The first Audiblox program consisted of three exercises and was invented in 1979 by Dr Jan Strydom as a school readiness program for his own daughter. Later, as an experiment, the program was used with a boy that had been diagnosed with a learning disability and the results were remarkable. The child went on to achieve the top achiever award with marks well over eighty percent and often above ninety percent. This led Dr Strydom to postulate that the Audiblox programme did in fact have greater possibilities as originally thought. He went on to use the programme amongst children with learning difficulties, often with resounding success (Strydom and Du Plessis, 2000). Dr De Wet found that the programme was superior to remedial education in a study conducted by him, not only because the IQ scores showed significant improvement, but the programme could be applied in a group setting (De Wet, 1989).

Edublox is a reading and learning clinic, which was established in 2009 where learners attend classes to develop and improve their reading and learning skills through the use of Audiblox. The Edublox Intensive Holiday Course is one of their products, comprised of a multitude of applications for reading and learning. The foundational skills that Edublox address are vital to allowing the child to read, spell and do mathematics effectively. These skills include concentration, visual and auditory discrimination, synthesis and analysis as well as addressing various types of memory and logical thinking. The course has been designed in such a way that the exercises do not address one cognitive skill at a time but in fact work in concert in addressing a multitude of cognitive skills, in much the same way we exercise multiple muscles to gain arm strength opposed to just working the biceps. The program is unique in that it is multi-sensory; this means that the child learns visual, auditory and kinaesthetic skills simultaneously (Edublox, 2013).

The programme came under scrutiny in a study when the programme was used on ten students and the results were astounding. After the two week programme, the verbal, non-verbal and full scale IQ results were significant in that they displayed increases on IQ scores of the learners. Initially, the mean verbal IQ score was 85.4, and after the programme had increased to a value of 91.0. The initial mean non-verbal score was 92.6 and increased to a value of 105.1 after the programme. Finally, the mean full scale IQ had risen from 87.0 to 97.1 after thirty to forty hours of tuition. The programme improves cognitive skills and therefore reading, learning and spelling ability (Edublox, 2012). It also formed part of an independent study in the U.S.A whereby 67 children with learning disabilities were examined before and after Audiblox training. It was found that there was a marked improvement by 52.45% amongst ADD/ADHD students, 46.76% amongst dyslexic students, 57.38% amongst students with dyscalculia and 64.14% amongst students with non specific learning disabilities (Edublox, 2013).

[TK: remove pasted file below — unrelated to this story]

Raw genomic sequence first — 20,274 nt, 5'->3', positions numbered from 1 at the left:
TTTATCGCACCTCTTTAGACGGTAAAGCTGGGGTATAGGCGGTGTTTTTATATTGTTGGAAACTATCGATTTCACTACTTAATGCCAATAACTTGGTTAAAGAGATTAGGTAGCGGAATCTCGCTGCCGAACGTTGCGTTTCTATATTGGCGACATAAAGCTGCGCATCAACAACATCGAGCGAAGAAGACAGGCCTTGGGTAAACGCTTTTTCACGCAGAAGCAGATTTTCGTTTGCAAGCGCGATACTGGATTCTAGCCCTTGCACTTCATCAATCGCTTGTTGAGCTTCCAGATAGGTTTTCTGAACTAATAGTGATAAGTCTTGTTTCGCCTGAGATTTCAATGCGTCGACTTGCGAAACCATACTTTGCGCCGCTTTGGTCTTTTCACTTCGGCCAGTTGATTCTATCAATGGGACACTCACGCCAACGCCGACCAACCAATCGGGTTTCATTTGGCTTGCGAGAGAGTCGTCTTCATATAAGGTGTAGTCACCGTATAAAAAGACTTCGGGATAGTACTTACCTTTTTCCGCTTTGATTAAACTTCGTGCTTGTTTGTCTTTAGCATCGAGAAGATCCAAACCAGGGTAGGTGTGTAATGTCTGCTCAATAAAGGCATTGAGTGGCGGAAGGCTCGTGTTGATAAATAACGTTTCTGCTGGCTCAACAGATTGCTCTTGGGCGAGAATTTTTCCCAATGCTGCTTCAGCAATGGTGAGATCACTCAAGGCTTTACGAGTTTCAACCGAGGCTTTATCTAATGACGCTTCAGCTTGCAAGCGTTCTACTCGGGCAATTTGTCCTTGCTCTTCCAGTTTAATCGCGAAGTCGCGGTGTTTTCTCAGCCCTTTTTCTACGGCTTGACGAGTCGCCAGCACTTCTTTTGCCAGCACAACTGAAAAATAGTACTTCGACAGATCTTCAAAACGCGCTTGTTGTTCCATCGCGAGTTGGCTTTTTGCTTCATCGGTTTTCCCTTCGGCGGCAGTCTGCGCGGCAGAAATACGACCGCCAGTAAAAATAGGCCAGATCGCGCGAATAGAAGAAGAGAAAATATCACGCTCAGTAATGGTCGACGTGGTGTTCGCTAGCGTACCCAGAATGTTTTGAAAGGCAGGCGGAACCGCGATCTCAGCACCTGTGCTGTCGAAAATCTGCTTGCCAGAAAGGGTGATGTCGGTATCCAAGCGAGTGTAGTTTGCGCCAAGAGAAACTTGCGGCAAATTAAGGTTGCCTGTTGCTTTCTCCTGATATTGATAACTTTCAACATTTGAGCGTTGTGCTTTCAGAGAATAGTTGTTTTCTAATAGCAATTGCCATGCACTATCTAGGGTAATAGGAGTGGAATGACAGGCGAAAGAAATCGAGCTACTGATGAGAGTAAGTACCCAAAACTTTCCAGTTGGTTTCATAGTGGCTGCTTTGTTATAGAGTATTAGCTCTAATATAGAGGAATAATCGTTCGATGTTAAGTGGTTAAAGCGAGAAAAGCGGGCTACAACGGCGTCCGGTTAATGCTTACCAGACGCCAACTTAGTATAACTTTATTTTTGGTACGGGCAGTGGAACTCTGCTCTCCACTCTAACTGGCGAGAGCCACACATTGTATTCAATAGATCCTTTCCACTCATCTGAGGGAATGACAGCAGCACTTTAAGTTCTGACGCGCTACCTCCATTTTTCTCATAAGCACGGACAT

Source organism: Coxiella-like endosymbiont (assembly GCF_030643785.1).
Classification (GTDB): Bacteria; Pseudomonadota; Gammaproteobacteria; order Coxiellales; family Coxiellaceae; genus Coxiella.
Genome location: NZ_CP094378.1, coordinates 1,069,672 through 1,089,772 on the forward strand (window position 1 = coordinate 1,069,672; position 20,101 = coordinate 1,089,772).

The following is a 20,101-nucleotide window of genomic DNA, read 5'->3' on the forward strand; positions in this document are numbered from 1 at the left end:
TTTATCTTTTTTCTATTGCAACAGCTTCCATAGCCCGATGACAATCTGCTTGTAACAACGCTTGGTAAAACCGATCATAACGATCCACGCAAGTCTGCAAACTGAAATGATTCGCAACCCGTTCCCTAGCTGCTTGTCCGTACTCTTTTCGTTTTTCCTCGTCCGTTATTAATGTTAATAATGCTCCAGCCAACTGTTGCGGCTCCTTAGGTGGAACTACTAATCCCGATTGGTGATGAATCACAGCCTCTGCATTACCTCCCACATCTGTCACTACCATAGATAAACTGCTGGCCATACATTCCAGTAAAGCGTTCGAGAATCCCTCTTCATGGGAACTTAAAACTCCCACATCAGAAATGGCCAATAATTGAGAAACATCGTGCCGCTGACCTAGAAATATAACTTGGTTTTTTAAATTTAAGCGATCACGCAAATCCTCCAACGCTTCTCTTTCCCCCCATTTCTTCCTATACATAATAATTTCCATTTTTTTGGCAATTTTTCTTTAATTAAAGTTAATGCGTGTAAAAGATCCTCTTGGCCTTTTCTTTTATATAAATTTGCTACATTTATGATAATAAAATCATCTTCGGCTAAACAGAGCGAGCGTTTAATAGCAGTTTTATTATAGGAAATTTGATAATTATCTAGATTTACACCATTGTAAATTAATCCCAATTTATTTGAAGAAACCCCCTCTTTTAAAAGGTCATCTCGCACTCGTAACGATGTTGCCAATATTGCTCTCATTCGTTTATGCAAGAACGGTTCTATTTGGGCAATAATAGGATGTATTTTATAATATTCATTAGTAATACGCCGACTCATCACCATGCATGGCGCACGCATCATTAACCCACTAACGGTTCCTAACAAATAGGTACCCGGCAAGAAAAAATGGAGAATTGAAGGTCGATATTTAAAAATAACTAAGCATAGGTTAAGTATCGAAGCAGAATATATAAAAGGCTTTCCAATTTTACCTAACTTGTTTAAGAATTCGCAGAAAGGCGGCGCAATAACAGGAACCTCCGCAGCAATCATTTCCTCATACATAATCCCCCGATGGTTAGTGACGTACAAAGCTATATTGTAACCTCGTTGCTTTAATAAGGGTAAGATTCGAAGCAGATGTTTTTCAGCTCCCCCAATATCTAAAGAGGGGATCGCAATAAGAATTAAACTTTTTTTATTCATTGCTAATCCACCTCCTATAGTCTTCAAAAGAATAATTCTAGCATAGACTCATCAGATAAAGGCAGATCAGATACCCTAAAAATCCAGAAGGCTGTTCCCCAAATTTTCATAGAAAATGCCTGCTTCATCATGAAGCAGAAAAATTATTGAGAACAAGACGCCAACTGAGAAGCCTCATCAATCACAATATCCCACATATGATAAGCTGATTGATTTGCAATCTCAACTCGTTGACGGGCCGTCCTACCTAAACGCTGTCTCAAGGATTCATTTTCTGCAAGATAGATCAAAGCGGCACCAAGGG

The Edublox Intensive Holiday Programme has a multitude of approaches to cognitive development and so the participants performed different exercises throughout the day. The exact details of each exercise are under copyright law and so at the request of Edublox, the details could not be discussed further although a basic breakdown is supplied below. The course was not altered in any way that would influence specific skills in favour of this study.

Both groups received the same cognitive development programme to maintain consistency and various exercises were carried out on a day and shuffled around between days. The course began with an exercise called Arrows, which intends firstly to automate position in space concepts and reading directionality. Secondly, the exercise intends to improve eye tracking and so the exercise aims at developing the foundation of skills for fluent and accurate reading. Pegs is the name of the next exercise to be discussed and is simply an exercise that addresses long term memory, visual memory and intends on developing memory as a technique. The ability to discriminate between foreground and background together with iconic memory determines ones eye-span. Eye span is one of the foundation skills that determines reading speed and is exercised through the implementation of a Flashing exercise. This exercise in conjunction with Pattern exercises and Sequencing exercises targets the visual memory and visual sequential. The Pattern exercises allow the child to distinguish between shape and form, enabling them to recognise letters and develop consistency when reading and writing these letters.

Although the relevance is questioned with regards to this study, Auditory exercises and Reading are included in the program, as they do in fact have their place when discussing cognitive skills. Susan Du Plessis, the owner of Edublox testifies that these auditory skills interact with other skills, contributing to the overall performance of the child with regards to reading, writing, spelling, learning and mathematics. Reading exercises make use of grouping phonemes, which are multiple words that share a similar sound. For instance the sound "f" is hear in; for, enough, phone, nephew. This exercise hopes to teach the child how to recognise, discriminate and effectively group sounds. When referring to sequential memory, recognising a telephone number or the arrangement of letters to form a word, and words to form a sentence, one assumes it is visual although Susan Du Plessis asserts that Auditory exercises play a large role in sequential memory.

Edublox maintains that their program is holistic and addresses all kinds of memory in an attempt to improve the skills, which has repercussive effects on reading, writing, learning, spelling and mathematics.